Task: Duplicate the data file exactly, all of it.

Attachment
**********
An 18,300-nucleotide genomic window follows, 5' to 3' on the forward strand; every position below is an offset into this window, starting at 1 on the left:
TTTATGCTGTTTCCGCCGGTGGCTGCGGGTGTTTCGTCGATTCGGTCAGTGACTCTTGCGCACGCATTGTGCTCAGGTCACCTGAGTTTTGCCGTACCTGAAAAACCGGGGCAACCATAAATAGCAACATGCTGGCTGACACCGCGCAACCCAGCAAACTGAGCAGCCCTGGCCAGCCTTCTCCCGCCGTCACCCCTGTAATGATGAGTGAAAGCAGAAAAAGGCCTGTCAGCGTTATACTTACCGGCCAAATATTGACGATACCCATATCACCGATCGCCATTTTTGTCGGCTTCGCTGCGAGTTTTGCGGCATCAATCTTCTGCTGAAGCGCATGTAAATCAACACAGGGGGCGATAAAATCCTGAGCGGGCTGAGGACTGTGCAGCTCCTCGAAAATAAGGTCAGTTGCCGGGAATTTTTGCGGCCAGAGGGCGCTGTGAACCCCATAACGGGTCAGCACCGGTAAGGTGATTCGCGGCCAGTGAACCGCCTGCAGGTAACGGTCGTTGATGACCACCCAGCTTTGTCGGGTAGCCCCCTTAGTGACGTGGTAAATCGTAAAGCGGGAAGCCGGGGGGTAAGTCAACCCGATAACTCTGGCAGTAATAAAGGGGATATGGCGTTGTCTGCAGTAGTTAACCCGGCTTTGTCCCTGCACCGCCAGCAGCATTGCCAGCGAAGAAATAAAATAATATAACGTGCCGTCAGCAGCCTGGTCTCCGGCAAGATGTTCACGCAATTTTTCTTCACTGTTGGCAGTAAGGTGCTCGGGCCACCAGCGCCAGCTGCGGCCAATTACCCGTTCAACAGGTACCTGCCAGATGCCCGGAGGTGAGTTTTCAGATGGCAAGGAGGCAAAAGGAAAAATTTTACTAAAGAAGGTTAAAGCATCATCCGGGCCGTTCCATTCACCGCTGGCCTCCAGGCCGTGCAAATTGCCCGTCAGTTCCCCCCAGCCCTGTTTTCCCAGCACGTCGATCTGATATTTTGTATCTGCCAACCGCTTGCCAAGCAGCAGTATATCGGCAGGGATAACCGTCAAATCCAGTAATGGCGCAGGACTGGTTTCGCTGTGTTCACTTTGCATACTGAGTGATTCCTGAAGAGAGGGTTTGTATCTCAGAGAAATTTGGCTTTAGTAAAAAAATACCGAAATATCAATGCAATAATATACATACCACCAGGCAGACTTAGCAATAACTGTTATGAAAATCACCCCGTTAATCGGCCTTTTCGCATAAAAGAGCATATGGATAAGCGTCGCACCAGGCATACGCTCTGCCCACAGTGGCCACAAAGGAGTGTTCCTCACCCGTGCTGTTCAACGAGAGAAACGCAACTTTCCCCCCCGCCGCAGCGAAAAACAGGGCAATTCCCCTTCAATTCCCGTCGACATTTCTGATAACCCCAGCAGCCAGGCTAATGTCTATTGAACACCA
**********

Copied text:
An 18,300-nucleotide genomic window follows, 5' to 3' on the forward strand; every position below is an offset into this window, starting at 1 on the left:
TTTATGCTGTTTCCGCCGGTGGCTGCGGGTGTTTCGTCGATTCGGTCAGTGACTCTTGCGCACGCATTGTGCTCAGGTCACCTGAGTTTTGCCGTACCTGAAAAACCGGGGCAACCATAAATAGCAACATGCTGGCTGACACCGCGCAACCCAGCAAACTGAGCAGCCCTGGCCAGCCTTCTCCCGCCGTCACCCCTGTAATGATGAGTGAAAGCAGAAAAAGGCCTGTCAGCGTTATACTTACCGGCCAAATATTGACGATACCCATATCACCGATCGCCATTTTTGTCGGCTTCGCTGCGAGTTTTGCGGCATCAATCTTCTGCTGAAGCGCATGTAAATCAACACAGGGGGCGATAAAATCCTGAGCGGGCTGAGGACTGTGCAGCTCCTCGAAAATAAGGTCAGTTGCCGGGAATTTTTGCGGCCAGAGGGCGCTGTGAACCCCATAACGGGTCAGCACCGGTAAGGTGATTCGCGGCCAGTGAACCGCCTGCAGGTAACGGTCGTTGATGACCACCCAGCTTTGTCGGGTAGCCCCCTTAGTGACGTGGTAAATCGTAAAGCGGGAAGCCGGGGGGTAAGTCAACCCGATAACTCTGGCAGTAATAAAGGGGATATGGCGTTGTCTGCAGTAGTTAACCCGGCTTTGTCCCTGCACCGCCAGCAGCATTGCCAGCGAAGAAATAAAATAATATAACGTGCCGTCAGCAGCCTGGTCTCCGGCAAGATGTTCACGCAATTTTTCTTCACTGTTGGCAGTAAGGTGCTCGGGCCACCAGCGCCAGCTGCGGCCAATTACCCGTTCAACAGGTACCTGCCAGATGCCCGGAGGTGAGTTTTCAGATGGCAAGGAGGCAAAAGGAAAAATTTTACTAAAGAAGGTTAAAGCATCATCCGGGCCGTTCCATTCACCGCTGGCCTCCAGGCCGTGCAAATTGCCCGTCAGTTCCCCCCAGCCCTGTTTTCCCAGCACGTCGATCTGATATTTTGTATCTGCCAACCGCTTGCCAAGCAGCAGTATATCGGCAGGGATAACCGTCAAATCCAGTAATGGCGCAGGACTGGTTTCGCTGTGTTCACTTTGCATACTGAGTGATTCCTGAAGAGAGGGTTTGTATCTCAGAGAAATTTGGCTTTAGTAAAAAAATACCGAAATATCAATGCAATAATATACATACCACCAGGCAGACTTAGCAATAACTGTTATGAAAATCACCCCGTTAATCGGCCTTTTCGCATAAAAGAGCATATGGATAAGCGTCGCACCAGGCATACGCTCTGCCCACAGTGGCCACAAAGGAGTGTTCCTCACCCGTGCTGTTCAACGAGAGAAACGCAACTTTCCCCCCCGCCGCAGCGAAAAACAGGGCAATTCCCCTTCAATTCCCGTCGACATTTCTGATAACCCCAGCAGCCAGGCTAATGTCTATTGAACACCA